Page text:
University of Cambridge > Talks.cam > Institute of Astronomy Colloquia > Using our Galactic center supermassive black hole Sgr A* as a testbed for theories of accretion

Using our Galactic center supermassive black hole Sgr A* as a testbed for theories of accretion

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Sgr A∗ is the weakest accreting black hole we have ever observed, yet it is not a particularly unique object. We know that the majority of galaxies harbor nuclear black holes more like Sgr A∗ than bright active galactic nuclei (AGN), thus our Galactic center represents a dominant stage in the life cycle of a spiral galaxy. I will discuss our current understanding of accretion around Sgr A∗, the only source so far where we can directly image near-event horizon scales, and where semi-analytical models are starting to agree with sophisticated general relativistic magnetohydrodynamical simulations. These results provide a baseline for addressing several major questions relevant to the wider impact of black holes in the universe, such as feedback in galaxies and clusters, or high energy particle acceleration. I will present some recent examples of how Sgr A∗ is elucidating key physics relevant for black holes at all mass scales.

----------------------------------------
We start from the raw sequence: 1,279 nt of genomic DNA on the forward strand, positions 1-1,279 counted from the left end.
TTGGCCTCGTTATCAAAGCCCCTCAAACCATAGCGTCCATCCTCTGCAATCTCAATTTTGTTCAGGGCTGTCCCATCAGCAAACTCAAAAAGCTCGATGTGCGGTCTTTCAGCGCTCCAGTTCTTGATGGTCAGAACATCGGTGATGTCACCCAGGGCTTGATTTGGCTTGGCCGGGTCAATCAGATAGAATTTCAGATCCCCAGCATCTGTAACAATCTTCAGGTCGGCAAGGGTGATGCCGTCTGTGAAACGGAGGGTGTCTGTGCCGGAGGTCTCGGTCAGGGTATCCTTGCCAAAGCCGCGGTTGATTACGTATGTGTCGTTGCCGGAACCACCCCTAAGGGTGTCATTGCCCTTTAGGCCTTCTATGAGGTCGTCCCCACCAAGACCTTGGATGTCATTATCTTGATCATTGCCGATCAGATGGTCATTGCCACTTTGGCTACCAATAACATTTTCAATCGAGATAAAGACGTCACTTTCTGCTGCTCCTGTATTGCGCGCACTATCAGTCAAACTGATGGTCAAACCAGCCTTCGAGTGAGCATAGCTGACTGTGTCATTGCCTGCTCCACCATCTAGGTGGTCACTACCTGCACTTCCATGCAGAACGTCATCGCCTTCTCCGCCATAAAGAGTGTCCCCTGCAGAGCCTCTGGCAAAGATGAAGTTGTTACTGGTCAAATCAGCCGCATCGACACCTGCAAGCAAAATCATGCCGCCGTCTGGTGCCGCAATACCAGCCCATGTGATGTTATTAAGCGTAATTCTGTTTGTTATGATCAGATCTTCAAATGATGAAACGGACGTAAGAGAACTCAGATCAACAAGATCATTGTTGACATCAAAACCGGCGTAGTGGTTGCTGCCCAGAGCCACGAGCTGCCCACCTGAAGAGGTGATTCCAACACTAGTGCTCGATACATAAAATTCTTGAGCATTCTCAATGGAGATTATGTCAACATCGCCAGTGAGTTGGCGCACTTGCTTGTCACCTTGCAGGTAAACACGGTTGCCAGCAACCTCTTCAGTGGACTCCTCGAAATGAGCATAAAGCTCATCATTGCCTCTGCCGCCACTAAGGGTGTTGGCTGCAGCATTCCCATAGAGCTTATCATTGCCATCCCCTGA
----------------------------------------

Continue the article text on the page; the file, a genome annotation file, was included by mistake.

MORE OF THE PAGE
This talk is part of the Institute of Astronomy Colloquia series.

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